To paraphrase Comic Book Guy from the Simpsons, this is the: Best… Agatha… Christie… Adaptation… Ever. Sidney Lumet, a director who tends to the hardboiled, finds something terse and edgy in the convolutions of its plot, invites Albert Finney to make Hercule Piorot quite unlikeable, and still maintains that musty period mystique with which the queen of whodunits bewitched millions. He also manages to do the aged guest list thing (and, fading careers apart, this is some cast list) without sinking into the cheesy excesses of the Peter Ustinov era.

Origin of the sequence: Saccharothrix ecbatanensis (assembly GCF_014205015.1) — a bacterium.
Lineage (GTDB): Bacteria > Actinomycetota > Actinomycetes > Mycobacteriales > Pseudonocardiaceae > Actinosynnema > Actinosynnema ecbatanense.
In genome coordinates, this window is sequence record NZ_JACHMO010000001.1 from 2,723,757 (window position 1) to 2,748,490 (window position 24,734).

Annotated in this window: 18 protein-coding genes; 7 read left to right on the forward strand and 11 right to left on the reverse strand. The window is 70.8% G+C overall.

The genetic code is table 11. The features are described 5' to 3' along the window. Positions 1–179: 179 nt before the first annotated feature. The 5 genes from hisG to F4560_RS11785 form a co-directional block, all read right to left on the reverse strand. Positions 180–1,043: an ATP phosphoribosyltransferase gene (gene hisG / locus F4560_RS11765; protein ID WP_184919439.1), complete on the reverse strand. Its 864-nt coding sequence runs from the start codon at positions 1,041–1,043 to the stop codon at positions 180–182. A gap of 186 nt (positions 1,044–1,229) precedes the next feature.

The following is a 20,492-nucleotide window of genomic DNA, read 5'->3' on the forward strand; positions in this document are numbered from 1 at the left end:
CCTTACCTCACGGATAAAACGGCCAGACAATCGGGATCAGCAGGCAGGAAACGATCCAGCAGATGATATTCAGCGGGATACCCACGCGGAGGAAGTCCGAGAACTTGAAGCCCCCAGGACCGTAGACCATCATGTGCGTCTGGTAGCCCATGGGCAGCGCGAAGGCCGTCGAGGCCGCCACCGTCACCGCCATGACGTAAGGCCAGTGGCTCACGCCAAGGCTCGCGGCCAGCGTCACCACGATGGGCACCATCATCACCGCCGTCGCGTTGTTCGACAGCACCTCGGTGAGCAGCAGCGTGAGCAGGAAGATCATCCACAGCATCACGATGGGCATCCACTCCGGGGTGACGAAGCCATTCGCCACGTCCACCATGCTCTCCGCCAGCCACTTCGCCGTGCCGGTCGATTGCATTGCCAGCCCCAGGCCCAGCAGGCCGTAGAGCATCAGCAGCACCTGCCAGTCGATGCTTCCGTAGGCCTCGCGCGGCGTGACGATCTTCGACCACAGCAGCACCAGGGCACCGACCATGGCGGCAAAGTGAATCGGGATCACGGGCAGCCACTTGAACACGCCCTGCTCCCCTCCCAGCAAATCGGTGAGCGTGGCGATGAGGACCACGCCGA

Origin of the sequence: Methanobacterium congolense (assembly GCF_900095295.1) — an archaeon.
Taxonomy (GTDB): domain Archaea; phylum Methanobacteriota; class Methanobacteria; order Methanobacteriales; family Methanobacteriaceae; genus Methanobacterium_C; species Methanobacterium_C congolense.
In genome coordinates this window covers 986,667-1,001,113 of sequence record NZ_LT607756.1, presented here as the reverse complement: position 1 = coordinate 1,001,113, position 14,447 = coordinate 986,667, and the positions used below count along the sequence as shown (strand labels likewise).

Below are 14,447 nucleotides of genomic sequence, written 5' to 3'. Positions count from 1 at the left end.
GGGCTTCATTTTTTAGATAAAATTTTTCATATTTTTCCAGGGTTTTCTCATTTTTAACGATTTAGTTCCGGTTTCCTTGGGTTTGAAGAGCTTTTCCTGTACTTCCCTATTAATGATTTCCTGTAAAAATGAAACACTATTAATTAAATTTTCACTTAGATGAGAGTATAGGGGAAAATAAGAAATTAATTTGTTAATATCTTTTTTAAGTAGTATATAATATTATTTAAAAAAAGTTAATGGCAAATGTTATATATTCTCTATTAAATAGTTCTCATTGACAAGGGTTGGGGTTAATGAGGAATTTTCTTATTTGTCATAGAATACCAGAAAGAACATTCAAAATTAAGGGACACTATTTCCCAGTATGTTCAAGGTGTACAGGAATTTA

What is so redolent between the finery of the wood panelled Orient Express and the moody, high quality performances on show (Ingrid Bergman would pick up an Oscar for her show) is how devious Christie’s thinking actually was. Unless you’ve previously encountered the plot, it takes a sharp mind to reveal its dark recesses, and there remains a delicious thrill to Piorot/Finney’s deftly delivered final explanation. It is, inevitably, too busy to be a classic, each of those plush names bustling for attention, and no matter how good the performer you can’t escape Christie’s leisurely approach to characterisation — simple concoctions of quirk, guilt and red herring. But Lumet is having loads of credible fun with the formula, keeping up a genuine sense of claustrophobia in this isolated railway car surrounded by crisp white snow.